Why I’m Not Interested In the New Star Wars Canon

I typically tend to avoid talking about the new canon or Disney on Skywalker Family FanPage, because that’s not what the page is about. I want it to be a place for people to appreciate the Legends universe, not complain about Disney. With this post, I’m not trying to bash Disney, the new canon, or anyone who enjoys the new Star Wars story. With that being said, I feel like it’s long overdue that I actually explain the reasons I’m against the new canon.

When it was first announced that Disney bought Star Wars, I knew that the Expanded Universe would probably be done away with, but I held out hope until the official announcement that de-canonized it. I wasn’t surprised, but I was still sad, angry, and hurt. I tried to keep an open mind, however, and decided I would give the new canon a chance.

I never could actually bring myself to read any of the new books in the new continuity, though. I did read a bit of the new Darth Vader and Princess Leia comics, but only because I heard there were references to my favorite character, Padme. Those brief references were not worth it, and I wasn’t impressed with what I read.

Still, for a long time I planned on seeing The Force Awakens in theaters, or at the very least borrowing the DVD from my local library. After all, the reason I got into the Expanded Universe in the first place was because I wanted to know what happened after Return of the Jedi, and especially what happened to the Skywalker family. I couldn’t help being curious about this new version of the story, even though I hated the thought of a post-ROTJ universe without Jaina, Jacen, Anakin, Ben, and my other favorite characters. When the first trailer for TFA came out, I was actually excited about the new movie. I didn’t get involved in the Star Wars fandom until several years after the Prequels came out, so I never got to experience the excitement leading up to a brand new movie.

I don’t remember exactly when my feelings changed, but at some point I vowed that I would never watch The Force Awakens, never watch any new Star Wars movie, or read a novel or comic from the new canon (except in the highly unlikely scenario that an entire movie, novel, or comic series is dedicated to Padme). I had simply had enough.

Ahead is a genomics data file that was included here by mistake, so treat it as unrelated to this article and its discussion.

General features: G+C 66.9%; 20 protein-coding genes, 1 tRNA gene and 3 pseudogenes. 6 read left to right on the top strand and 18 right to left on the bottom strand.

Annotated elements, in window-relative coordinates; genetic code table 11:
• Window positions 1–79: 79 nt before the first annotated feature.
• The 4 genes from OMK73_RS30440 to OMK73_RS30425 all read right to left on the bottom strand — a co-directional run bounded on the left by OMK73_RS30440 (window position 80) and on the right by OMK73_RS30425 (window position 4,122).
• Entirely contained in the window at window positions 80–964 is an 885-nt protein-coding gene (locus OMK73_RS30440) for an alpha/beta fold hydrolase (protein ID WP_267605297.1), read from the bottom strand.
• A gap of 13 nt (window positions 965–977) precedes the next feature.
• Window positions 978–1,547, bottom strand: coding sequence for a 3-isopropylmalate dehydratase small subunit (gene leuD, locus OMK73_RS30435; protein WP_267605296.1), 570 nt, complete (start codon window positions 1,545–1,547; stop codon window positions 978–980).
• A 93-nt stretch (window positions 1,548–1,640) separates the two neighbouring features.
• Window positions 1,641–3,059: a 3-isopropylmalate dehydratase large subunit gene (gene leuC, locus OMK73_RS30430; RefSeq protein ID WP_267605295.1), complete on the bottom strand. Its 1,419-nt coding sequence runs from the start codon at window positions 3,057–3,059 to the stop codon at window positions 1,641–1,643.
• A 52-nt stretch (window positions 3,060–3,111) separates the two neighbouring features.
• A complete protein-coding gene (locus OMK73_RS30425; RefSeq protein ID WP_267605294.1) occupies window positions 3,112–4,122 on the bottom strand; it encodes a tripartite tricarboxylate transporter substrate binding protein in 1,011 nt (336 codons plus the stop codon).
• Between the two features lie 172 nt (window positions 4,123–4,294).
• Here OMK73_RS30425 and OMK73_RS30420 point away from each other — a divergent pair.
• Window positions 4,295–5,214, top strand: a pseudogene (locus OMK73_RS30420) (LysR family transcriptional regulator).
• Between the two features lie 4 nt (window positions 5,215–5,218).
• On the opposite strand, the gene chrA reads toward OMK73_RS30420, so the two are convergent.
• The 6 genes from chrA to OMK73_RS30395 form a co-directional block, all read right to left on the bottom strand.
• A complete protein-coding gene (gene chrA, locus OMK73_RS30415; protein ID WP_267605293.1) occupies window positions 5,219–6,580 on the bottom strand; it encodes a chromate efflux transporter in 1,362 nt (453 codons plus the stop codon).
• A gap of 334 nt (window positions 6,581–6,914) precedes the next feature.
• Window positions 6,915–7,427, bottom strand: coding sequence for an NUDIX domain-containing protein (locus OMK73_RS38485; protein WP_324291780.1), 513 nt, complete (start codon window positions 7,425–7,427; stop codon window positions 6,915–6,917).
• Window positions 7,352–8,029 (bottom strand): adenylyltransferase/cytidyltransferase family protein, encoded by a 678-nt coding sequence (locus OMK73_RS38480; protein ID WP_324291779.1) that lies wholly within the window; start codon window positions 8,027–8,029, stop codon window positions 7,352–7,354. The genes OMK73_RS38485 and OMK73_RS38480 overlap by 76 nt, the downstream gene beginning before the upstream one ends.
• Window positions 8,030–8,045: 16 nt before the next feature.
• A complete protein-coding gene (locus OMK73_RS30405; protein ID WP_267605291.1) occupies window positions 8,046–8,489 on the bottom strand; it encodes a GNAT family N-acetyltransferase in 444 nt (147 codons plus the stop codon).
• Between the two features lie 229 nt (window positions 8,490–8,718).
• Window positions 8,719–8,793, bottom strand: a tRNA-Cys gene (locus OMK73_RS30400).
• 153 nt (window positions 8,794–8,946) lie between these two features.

Had enough of what? Had enough of Disney’s treatment of Star Wars, the marketing for TFA, and the lies repeatedly told by Abrams, Kennedy, etc about the Legends timeline. Why should I give their new stuff a chance when they kept bashing the old stuff that I loved?

It wasn’t so much the reboot that bothered me, because although I was at first furious that they were rewriting the story that I love so much, I eventually realized that they can’t make me forget about that story, no matter how hard they try. What made me so upset was that they refused to 1) at least give the Legends continuity a proper ending 2) to admit that before the reboot, the Legends continuity was the official Star Wars canon, and 3) give credit where credit was due.

Let’s ignore for the moment that the majority of the marketing for TFA was centered around subtle (and sometimes not-so-subtle) anti-Prequel sentiment, because that’s a separate issue. What bothered me most were claims like “first female villain,” “first post-ROTJ novel,” and “first strong female character,” because these were all things that the old EU had in abundance. There were numerous strong female characters, female villains, and post-ROTJ novels in the Legends timeline. Sure, they no longer officially “existed,” but at one point they did. Now, I realize that what they really meant by those claims was “first in the new canon.” But they never actually said that. It bothered me that they were acting like those things had never, ever been done before in the history of Star Wars, and that those were new and exciting concepts they had just come up with. It was like they were constantly insulting all the hard work that numerous writers had put into the old stories and characters, by denying that they had ever existed in the first place. I know Star Wars is a franchise where artists and writers never have complete ownership of their work, but it still annoys me to see so many ideas taken from Legends and marketed as “new.” After all, one of the reasons for the reboot was so new storytellers could have “creative freedom” and go in a completely different direction. What was the point if we’re just going to get watered-down versions of old characters and stories?